almost 4 years ago • 2 mins
With progress stalled in the face of stiff resistance from banking authorities, Bloomberg reported late Tuesday that Facebook-led “cryptocurrency” project Libra was changing tack – and potentially paring back its plans for a unified global monetary system 😩
When unveiled last June, Libra boldly envisaged creating a single “stablecoin” whose value would be backed by a basket of real-world currencies and bonds. But the world’s central banks have made their opposition to a privately managed financial network clear – especially one which could compete with their own designs on digital cash.
It now seems that Libra (which recently gained two new partners in ecommerce enabler Shopify andcrypto exchangeTagomi) is bowing to the pressure. It’s instead focusing its efforts on building a regulator-friendly payments network – one that could potentially end up featuring the digital versions of existing currencies under consideration at Libra’s central banking adversaries.
The Libra coin dream itself isn’t dead just yet. But with key US regulators reportedly still concerned about money laundering, “systemic importance” and its potential stock-style investment status, the network’s rollout – now scheduled for the fall – may see a Libra currency significantly de-emphasized at best 😓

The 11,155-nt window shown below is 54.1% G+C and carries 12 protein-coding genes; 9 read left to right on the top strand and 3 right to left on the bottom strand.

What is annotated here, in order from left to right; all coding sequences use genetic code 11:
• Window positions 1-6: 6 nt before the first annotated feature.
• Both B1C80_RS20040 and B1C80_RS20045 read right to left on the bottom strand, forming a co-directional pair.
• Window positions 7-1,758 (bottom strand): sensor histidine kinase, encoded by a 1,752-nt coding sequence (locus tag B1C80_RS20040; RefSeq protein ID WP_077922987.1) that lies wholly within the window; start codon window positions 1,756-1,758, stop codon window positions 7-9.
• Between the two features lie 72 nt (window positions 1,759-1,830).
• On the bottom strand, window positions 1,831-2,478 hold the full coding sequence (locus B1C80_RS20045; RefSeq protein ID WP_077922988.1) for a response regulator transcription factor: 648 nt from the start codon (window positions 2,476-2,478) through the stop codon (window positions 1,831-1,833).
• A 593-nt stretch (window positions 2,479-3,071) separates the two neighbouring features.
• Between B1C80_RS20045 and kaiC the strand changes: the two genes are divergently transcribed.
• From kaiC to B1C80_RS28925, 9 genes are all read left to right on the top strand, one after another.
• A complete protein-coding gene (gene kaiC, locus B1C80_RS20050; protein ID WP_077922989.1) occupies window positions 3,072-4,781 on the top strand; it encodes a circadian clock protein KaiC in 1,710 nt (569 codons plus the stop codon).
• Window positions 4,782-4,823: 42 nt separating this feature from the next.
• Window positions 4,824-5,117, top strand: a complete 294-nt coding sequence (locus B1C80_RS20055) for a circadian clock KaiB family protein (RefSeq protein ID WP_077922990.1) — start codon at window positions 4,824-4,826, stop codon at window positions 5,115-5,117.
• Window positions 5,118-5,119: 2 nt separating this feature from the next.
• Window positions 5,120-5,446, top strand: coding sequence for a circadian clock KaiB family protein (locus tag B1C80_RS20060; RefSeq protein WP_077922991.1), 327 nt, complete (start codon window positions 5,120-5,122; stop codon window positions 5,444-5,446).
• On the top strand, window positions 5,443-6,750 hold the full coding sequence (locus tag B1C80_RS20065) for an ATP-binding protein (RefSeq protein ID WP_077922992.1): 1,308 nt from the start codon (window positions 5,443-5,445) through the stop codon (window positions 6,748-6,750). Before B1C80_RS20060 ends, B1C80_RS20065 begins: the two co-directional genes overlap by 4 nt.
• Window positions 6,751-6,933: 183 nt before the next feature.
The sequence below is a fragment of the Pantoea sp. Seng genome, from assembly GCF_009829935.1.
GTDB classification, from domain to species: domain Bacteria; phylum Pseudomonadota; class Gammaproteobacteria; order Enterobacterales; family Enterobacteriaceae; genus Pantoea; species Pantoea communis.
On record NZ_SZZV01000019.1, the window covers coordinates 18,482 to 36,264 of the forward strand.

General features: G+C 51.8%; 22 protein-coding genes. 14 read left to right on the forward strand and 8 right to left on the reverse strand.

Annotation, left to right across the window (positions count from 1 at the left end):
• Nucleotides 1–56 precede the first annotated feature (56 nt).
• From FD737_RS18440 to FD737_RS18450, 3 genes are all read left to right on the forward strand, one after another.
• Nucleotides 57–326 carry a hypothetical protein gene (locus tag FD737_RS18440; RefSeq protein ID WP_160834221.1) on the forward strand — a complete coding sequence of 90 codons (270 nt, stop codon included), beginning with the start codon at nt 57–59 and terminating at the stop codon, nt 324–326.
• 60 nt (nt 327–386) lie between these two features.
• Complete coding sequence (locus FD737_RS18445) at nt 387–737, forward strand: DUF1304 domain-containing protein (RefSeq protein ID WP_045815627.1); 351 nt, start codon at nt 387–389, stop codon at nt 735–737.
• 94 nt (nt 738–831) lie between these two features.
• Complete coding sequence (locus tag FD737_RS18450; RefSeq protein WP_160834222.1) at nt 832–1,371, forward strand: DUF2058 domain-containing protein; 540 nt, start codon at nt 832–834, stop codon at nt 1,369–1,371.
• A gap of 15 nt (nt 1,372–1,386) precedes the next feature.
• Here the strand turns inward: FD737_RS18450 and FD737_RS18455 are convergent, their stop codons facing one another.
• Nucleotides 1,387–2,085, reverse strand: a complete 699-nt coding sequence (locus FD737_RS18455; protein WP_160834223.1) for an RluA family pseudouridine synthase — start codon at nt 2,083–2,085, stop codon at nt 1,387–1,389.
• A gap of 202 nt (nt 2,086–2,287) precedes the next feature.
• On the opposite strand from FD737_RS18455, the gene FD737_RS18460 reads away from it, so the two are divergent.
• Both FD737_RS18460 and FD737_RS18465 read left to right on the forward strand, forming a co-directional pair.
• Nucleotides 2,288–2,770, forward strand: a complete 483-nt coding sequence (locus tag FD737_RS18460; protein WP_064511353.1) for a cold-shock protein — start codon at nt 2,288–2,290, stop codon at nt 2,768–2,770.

The US Federal Reserve’s emergency interest rate cut on Tuesday demonstrates the power central banks wield over people’s money – for better (you’d hope) or worse. If the coronavirus continues to wreak havoc with the economy, the US could end up following the likes of Japan in introducing negative rates: which would, among other things, effectively tax money in the bank.
That sort of state control, which would only get easier with digital dollars and yen (even the government can’t get under your mattress, right? 🤔), is anathema to cryptocurrency advocates. And while few of them are crazy about the idea of Facebook-controlled payments, the reduction of Libra to (ironically) a Paypal-style way to exchange government-issued digital cash would likely only further polarize opinions on the future of money.
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